The ripeness of the controversy for judicial determination may not be doubted. The challenges to the authority of the JBC to open the process of nomination and to continue the process until the submission of the list of nominees; the insistence of some of the petitioners to compel the JBC through mandamus to submit the short list to the incumbent President; the counter-insistence of the intervenors to prohibit the JBC from submitting the short list to the incumbent President on the ground that said list should be submitted instead to the next President; the strong position that the incumbent President is already prohibited under Section 15, Article VII from making any appointments, including those to the Judiciary, starting on May 10, 2010 until June 30, 2010; and the contrary position that the incumbent President is not so prohibited are only some of the real issues for determination. All such issues establish the ripeness of the controversy, considering that for some the short list must be submitted before the vacancy actually occurs by May 17, 2010. The outcome will not be an abstraction, or a merely hypothetical exercise. The resolution of the controversy will surely settle – with finality – the nagging questions that are preventing the JBC from moving on with the process that it already began, or that are reasons persuading the JBC to desist from the rest of the process.   Arturo M. De Castro vs. Judicial and Bar Council, et al., G.R. No. 191002, G.R. No. 191032, G.R. No. 191057, A.M. No. 10-2-5-SC, G.R. No. 191149, G.R. No. 191342, March 17, 2010.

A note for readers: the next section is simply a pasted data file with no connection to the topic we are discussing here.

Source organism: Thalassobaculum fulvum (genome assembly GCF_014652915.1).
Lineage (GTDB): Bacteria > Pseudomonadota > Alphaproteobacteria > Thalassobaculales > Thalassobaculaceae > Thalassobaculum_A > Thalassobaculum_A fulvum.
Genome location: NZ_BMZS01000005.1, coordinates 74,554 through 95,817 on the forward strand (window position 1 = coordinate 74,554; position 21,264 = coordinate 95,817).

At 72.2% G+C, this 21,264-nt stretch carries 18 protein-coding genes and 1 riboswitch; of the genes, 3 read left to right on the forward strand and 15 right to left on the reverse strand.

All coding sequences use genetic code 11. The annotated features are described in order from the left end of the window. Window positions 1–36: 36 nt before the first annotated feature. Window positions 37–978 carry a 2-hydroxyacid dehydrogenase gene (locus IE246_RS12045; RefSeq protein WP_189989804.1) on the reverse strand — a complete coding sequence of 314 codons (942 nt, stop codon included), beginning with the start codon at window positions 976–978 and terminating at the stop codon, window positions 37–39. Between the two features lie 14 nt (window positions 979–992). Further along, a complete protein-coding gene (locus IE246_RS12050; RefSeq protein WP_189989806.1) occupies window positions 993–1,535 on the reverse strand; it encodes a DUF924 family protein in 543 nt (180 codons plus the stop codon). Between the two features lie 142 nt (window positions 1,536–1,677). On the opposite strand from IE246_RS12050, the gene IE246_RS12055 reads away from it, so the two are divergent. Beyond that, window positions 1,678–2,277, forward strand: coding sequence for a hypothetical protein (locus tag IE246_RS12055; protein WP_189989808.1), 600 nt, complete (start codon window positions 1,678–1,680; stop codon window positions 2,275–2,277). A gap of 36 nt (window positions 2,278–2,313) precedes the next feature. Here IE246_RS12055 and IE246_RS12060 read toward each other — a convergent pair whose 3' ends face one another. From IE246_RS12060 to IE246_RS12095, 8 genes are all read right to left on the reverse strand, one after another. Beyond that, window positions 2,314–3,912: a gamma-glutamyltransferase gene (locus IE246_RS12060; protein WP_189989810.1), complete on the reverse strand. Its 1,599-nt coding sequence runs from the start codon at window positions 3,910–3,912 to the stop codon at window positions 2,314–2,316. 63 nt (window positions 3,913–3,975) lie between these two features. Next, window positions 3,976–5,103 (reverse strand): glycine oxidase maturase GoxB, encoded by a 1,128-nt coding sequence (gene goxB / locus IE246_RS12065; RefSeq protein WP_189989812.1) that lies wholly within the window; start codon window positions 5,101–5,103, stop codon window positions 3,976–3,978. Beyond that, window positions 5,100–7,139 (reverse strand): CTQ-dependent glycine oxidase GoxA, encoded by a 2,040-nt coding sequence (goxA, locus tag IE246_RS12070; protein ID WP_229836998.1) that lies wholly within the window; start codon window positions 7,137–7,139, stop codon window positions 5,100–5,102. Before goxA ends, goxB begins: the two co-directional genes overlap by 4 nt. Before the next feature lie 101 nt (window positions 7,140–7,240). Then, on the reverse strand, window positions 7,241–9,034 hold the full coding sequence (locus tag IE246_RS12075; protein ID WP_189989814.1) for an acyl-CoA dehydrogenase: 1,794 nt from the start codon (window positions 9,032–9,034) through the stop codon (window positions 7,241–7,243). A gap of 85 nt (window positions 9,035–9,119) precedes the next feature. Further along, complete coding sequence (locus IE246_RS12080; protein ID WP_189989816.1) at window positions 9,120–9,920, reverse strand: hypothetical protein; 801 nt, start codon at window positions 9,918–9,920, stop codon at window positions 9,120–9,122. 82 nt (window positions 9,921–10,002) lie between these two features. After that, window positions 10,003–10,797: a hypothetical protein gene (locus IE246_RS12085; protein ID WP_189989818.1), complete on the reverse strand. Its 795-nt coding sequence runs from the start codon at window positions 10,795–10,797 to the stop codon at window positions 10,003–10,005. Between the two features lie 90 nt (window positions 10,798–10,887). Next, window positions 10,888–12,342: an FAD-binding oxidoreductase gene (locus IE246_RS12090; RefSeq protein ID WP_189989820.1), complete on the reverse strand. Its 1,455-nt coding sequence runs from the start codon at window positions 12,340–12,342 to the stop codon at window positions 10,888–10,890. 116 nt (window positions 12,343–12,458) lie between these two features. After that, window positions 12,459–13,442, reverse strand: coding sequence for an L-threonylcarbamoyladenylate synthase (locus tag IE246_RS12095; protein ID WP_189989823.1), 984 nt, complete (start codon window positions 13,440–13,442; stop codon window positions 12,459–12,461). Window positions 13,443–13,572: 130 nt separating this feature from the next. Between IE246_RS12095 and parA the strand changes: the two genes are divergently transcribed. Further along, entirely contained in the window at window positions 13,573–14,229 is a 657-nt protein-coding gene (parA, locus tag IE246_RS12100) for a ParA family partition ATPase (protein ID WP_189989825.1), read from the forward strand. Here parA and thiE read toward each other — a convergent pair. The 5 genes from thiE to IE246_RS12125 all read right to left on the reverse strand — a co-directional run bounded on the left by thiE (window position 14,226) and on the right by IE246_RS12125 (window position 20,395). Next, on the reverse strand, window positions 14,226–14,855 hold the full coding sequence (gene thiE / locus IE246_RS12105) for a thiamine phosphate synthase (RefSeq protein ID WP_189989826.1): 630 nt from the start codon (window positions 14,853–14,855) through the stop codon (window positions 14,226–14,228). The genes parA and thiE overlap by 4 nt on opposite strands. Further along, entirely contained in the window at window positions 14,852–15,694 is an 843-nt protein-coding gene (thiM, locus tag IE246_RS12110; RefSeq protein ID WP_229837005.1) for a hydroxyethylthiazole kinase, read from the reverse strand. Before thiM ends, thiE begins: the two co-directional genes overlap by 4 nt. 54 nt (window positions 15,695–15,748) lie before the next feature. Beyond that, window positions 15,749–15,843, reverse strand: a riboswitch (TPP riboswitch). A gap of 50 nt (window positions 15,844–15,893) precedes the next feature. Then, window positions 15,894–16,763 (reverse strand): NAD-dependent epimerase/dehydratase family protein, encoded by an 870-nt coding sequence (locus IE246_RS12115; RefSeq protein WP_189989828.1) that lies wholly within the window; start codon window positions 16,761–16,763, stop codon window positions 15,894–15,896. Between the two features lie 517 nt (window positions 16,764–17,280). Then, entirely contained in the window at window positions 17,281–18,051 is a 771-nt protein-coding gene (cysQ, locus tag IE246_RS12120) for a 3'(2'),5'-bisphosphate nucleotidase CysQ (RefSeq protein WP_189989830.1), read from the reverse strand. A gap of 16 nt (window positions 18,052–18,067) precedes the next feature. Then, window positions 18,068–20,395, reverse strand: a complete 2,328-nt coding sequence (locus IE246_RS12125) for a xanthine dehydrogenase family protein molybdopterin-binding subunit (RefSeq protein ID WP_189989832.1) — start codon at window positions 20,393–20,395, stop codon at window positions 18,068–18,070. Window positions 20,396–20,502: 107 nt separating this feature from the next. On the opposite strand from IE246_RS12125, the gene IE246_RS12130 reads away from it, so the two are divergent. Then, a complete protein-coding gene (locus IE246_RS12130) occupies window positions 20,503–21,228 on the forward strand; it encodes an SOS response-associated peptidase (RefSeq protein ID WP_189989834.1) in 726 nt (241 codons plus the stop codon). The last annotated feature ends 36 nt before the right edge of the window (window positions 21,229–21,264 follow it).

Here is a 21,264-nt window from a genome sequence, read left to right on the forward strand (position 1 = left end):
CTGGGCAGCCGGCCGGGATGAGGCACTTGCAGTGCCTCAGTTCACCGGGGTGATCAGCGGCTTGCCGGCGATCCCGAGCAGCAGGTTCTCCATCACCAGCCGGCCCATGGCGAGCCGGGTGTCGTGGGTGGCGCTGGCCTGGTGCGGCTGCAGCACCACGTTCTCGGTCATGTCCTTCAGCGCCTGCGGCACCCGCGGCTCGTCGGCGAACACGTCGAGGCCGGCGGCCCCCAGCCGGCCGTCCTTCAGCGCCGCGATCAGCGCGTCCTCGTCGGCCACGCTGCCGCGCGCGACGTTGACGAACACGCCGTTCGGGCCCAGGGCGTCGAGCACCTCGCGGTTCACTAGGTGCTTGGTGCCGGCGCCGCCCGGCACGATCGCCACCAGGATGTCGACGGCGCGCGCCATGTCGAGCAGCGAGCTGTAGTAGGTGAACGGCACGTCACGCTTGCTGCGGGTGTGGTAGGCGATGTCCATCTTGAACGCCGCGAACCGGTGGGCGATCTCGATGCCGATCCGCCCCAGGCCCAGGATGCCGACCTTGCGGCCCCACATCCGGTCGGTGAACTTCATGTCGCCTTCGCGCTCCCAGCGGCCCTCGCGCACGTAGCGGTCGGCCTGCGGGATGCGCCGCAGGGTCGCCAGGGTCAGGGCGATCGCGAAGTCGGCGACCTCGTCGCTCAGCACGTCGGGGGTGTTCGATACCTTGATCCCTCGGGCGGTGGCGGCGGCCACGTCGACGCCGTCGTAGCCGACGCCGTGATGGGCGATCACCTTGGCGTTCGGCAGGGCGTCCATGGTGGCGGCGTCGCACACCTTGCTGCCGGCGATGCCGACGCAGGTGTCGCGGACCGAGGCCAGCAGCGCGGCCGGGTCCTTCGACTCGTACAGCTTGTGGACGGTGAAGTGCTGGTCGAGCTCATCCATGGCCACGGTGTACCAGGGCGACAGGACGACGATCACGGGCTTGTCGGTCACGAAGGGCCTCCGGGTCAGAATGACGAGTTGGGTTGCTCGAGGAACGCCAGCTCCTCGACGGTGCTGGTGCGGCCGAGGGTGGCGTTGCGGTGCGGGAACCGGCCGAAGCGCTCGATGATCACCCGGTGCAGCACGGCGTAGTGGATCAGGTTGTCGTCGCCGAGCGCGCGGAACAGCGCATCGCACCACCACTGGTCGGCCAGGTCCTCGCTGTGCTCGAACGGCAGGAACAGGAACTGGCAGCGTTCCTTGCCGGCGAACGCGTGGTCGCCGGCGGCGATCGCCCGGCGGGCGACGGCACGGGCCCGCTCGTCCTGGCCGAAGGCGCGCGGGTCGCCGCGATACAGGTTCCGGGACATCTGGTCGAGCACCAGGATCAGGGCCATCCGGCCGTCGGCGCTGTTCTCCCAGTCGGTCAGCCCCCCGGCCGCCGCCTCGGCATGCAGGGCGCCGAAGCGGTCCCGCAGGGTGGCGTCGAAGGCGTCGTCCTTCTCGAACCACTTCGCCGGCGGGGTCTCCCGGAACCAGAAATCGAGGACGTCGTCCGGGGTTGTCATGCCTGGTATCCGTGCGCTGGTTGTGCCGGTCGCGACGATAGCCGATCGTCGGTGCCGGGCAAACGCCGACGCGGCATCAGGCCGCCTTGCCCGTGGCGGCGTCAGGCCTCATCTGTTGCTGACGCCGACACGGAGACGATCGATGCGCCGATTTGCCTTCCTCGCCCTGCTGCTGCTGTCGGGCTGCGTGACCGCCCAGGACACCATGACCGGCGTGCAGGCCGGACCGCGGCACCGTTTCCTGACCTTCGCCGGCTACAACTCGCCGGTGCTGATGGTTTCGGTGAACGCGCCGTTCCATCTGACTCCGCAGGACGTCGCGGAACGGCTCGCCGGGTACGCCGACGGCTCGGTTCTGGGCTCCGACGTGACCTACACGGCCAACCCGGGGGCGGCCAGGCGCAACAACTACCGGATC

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Dissension in the Court: March 2010

Every so often, the members of the Supreme Court, whether sitting in division or En Banc, are unable to arrive at a unanimous position. In those cases, as it is in a boxing match, the Honorable Justices have sometimes been forced to come in from different corners to slug it out.

The following are selected decisions promulgated by the High Court in March 2010 where at least one Justice felt compelled to express his or her dissent from the decision penned by the ponente and the summaries below highlight some issues involved in those cases where the Justices differed in their opinions. Let’s get ready to rumble.

THE UNDERCARDS

1. Mutuality and Conventional Compensation (Peralta vs. Carpio)

In conventional compensation, is it required that the parties be mutual creditors and debtors of each other?

The essential facts in United Planters Sugar Milling Company, Inc. vs. Court of Appeals that are relevant to that query are as follows:

(a)      United Planters Sugar Milling Company, Inc. (UPSUMCO) obtained several loans from Philippine National Bank (PNB).

(b)     To secure UPSUMCO’s obligations to PNB, among other things, UPSUMCO granted PNB contractual rights to set-off against UPSUMCO’s outstanding obligations, moneys of UPSUMCO on deposit with PNB.

(c)     PNB subsequently assigned to the Asset Privatization Trust (APT) all of its “rights, title and interest over UPSUMCO.”

(d)     Following UPSUMCO’s default, moneys in UPSUMCO’s deposit accounts with PNB were applied, without UPSUMCO’s knowledge, against UPSUMCO’s outstanding obligations under the takeoff loans and the operational loans.

As ponente for the majority decision, in denying UPSUMCO’s Motion for Reconsideration, Justice Diosdado Peralta affirmed the earlier decision of the Supreme Court where it upheld the set-off against the UPSUMCO deposit accounts held by PNB to satisfy obligations owed to APT: